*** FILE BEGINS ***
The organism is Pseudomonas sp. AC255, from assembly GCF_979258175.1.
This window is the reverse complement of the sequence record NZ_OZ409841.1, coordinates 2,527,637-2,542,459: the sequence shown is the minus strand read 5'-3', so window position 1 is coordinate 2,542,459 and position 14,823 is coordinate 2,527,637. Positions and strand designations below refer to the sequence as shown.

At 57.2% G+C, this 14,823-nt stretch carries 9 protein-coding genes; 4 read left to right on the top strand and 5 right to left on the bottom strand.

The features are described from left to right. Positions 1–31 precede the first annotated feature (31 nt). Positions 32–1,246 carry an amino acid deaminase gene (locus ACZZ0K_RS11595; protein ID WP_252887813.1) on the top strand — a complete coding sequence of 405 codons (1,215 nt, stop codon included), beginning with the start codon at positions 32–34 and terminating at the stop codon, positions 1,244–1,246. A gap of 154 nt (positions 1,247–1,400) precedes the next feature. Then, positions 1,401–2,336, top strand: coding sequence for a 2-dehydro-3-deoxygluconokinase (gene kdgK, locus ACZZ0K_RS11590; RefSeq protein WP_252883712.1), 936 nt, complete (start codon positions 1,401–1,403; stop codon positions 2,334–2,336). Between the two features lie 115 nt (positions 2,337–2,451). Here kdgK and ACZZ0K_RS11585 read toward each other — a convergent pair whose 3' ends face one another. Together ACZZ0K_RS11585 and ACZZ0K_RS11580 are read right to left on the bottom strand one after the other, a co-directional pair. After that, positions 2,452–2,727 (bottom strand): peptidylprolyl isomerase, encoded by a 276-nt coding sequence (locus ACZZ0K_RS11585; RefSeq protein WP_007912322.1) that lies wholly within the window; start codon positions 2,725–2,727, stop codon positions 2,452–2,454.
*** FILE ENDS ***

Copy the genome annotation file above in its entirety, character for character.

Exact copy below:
The organism is Pseudomonas sp. AC255, from assembly GCF_979258175.1.
This window is the reverse complement of the sequence record NZ_OZ409841.1, coordinates 2,527,637-2,542,459: the sequence shown is the minus strand read 5'-3', so window position 1 is coordinate 2,542,459 and position 14,823 is coordinate 2,527,637. Positions and strand designations below refer to the sequence as shown.

At 57.2% G+C, this 14,823-nt stretch carries 9 protein-coding genes; 4 read left to right on the top strand and 5 right to left on the bottom strand.

The features are described from left to right. Positions 1–31 precede the first annotated feature (31 nt). Positions 32–1,246 carry an amino acid deaminase gene (locus ACZZ0K_RS11595; protein ID WP_252887813.1) on the top strand — a complete coding sequence of 405 codons (1,215 nt, stop codon included), beginning with the start codon at positions 32–34 and terminating at the stop codon, positions 1,244–1,246. A gap of 154 nt (positions 1,247–1,400) precedes the next feature. Then, positions 1,401–2,336, top strand: coding sequence for a 2-dehydro-3-deoxygluconokinase (gene kdgK, locus ACZZ0K_RS11590; RefSeq protein WP_252883712.1), 936 nt, complete (start codon positions 1,401–1,403; stop codon positions 2,334–2,336). Between the two features lie 115 nt (positions 2,337–2,451). Here kdgK and ACZZ0K_RS11585 read toward each other — a convergent pair whose 3' ends face one another. Together ACZZ0K_RS11585 and ACZZ0K_RS11580 are read right to left on the bottom strand one after the other, a co-directional pair. After that, positions 2,452–2,727 (bottom strand): peptidylprolyl isomerase, encoded by a 276-nt coding sequence (locus ACZZ0K_RS11585; RefSeq protein WP_007912322.1) that lies wholly within the window; start codon positions 2,725–2,727, stop codon positions 2,452–2,454.